I have pretty much sworn off CD release showcases after the last one I attended in LA on the Sunset Strip touting a new band who called themselves Loudermilk, a DreamWorks act with some serious industry buzz .
The secret is that you got to know somebody heavy in the business to get an invite. The soundstage was packed with industry executives, stars, attitude and industry folk. What I heard was a loud electric three-chord-thumping soulless set from four really skinny High School guys in 1950s sharkskin suits and Dave Clark Five haircuts. I did buy the CD and wish I didn?t.
The Jr. De Ville CD release party thing was much different; it was done in San Francisco?s Biscuits and Blues basement restaurant and club on a Sunday night. The audience included normal patrons, family, friends, Jr's Grandfather who taught him his chops, and De Ville?s two toddlers, his baby girl yelling ?Hi, Papi? during a small break.
Jr. De Ville is not the new downsized Cadillac, but rather a talented young bluesman, who could very well be next Stevie Ray Vaughan.
I have always had an appreciation for blues and have studied the genre from Robert Johnson to Robert Cray. I have seen everybody from Jimi Hendrix live in Berkeley to Eddie Van Halen live at the US festival back in the day.
De Ville has been schooled in the classic Blues genre. One can hear traditional delta and southern guitar phrasing when he does his original material. His licks are clear complicated yet soulful and like Carlos Santana, he sometimes slips in a Latino accent.
De Ville, with his trademark fedora hat, goatee and ponytail, is an interesting hard working twenty something cat. He's successful East Bay barber by day, a husband and father, who funded his new CD entitled, ?Just a Blues Cat? out of his pocket, and makes break-even money playing gigs all over Northern California. He'll soon be doing dates in LatinoLA.
According to De Ville, ?The first thing you need to learn about playing the blues is not to quit your day job. Play it strong from the heart and not for the money. Blues is not something to get rich off of; it is a uniquely American form of music that transcends race. Blues music is for people who know how it is to have hard times who can relate to what you are talking about it. I do this because I love it. The art form allows me to express how I feel about my life, how I see the world. And what I can?t say lyrically, I let my guitar do the talking?.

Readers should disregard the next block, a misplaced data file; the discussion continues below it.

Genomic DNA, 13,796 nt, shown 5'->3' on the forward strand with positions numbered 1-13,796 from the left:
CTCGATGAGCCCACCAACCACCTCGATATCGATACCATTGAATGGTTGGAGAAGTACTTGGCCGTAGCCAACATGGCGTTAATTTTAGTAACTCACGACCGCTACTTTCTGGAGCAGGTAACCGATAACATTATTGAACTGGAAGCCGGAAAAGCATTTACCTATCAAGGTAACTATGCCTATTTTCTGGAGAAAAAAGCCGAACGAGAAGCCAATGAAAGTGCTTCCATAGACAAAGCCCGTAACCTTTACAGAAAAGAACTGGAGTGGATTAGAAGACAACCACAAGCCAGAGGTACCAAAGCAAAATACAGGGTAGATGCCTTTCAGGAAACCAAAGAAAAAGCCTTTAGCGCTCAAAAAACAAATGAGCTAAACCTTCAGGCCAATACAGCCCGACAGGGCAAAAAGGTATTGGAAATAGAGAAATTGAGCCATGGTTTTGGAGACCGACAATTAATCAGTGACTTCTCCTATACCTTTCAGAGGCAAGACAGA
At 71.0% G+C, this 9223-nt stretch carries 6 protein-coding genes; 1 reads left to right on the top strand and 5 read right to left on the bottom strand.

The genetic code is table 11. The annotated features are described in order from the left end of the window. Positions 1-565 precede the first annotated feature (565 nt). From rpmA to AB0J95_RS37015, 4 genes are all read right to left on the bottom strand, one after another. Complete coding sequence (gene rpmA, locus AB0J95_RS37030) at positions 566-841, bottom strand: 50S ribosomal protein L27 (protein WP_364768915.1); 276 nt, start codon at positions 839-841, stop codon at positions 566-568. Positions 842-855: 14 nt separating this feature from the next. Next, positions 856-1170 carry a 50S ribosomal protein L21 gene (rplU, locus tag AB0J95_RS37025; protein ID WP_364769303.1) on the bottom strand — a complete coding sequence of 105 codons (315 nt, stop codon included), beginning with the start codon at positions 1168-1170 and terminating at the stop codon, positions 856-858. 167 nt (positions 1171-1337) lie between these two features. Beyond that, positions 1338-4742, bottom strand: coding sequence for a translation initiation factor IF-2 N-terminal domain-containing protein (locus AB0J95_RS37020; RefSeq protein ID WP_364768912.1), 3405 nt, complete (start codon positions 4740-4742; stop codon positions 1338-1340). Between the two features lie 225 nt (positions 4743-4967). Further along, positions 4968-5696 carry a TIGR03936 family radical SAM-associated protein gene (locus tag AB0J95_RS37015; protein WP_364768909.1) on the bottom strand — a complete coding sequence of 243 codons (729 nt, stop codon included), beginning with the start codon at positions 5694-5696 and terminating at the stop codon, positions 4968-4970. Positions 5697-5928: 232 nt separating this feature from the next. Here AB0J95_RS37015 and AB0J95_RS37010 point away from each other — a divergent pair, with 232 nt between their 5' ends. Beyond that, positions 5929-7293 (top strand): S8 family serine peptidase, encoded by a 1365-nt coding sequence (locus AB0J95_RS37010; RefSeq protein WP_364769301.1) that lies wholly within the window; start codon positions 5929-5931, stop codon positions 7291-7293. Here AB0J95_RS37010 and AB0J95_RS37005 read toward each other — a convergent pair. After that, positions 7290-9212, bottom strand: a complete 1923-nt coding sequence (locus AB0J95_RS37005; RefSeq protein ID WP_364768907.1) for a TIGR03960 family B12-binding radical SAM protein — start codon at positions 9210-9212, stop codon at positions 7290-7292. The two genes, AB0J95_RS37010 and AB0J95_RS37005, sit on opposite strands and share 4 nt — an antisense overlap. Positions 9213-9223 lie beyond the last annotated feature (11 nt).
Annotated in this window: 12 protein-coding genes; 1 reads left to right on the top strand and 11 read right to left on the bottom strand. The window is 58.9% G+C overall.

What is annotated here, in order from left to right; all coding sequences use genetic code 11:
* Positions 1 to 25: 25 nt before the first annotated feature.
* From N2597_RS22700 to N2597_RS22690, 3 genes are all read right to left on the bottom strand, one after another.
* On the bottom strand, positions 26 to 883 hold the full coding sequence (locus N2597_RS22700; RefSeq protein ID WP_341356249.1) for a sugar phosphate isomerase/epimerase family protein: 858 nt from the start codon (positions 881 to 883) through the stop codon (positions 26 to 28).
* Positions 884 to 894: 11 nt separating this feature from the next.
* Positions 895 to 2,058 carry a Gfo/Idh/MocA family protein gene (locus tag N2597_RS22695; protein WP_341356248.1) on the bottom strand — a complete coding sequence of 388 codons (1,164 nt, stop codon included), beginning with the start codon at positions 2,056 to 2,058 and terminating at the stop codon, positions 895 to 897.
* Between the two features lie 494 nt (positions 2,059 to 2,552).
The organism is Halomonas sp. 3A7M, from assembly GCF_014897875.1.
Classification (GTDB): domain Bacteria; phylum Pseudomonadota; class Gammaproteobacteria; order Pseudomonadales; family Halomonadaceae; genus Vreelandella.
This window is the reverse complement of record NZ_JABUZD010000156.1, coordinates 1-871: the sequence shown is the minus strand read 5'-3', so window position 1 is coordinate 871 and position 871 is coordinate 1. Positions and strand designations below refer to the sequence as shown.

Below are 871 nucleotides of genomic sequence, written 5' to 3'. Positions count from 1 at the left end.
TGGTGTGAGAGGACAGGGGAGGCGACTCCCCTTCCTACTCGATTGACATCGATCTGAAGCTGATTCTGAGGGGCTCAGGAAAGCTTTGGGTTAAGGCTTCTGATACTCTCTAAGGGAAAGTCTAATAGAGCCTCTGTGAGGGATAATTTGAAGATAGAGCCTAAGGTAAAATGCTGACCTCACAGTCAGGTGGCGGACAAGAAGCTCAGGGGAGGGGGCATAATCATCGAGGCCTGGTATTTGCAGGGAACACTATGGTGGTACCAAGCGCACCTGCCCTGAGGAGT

It was especially impressive for me to see Deville?s motorcycle club, The Heavy Hitters, who rode in 50-some odd miles into town on a cold San Franciscan night flying their leather vest colors, as they had their candy colored custom chrome Harley Dangerous bikes line the sidewalk in front of the club glistening hot pipes and cold ape hangers off the velvet blue and bright red, yellow neon night lights. The clubs credit card machine was whack; it was cash or check to get in that night.
The blues pack arrived during the first set break. Their ominous and boisterous presence took De Ville?s last set to the next level, and then it became an old fashioned house party, and for those who can dig it, a rent party. With the biker and the blues bantering in and about I felt right at home.
De Ville is well on his way to becoming a national act and has traded licks with the likes of legends like Joe Louis Walker. His band includes a young talented jazzy pianist Magic Mike Blankenship, while drummer Nick Woodson and bass player Chris Meeks hold down a solid groove.
What is most refreshing about the act is the lack of rock and roll pretense when De Ville rips off staggering blues licks, then singing a chorus about being done wrong, no more crying, I got to find my way?
He conveys a sense of honesty in that it is obvious that he has felt those blue mood emotions, but expresses it in such a way, assuring you that he has gotten over them, selling the blues as an art form rather than a psycho-babble frame of mind.
He looks like a very happy and well rounded guy, who is endearing to the audience. I got the CD and am wearing it out.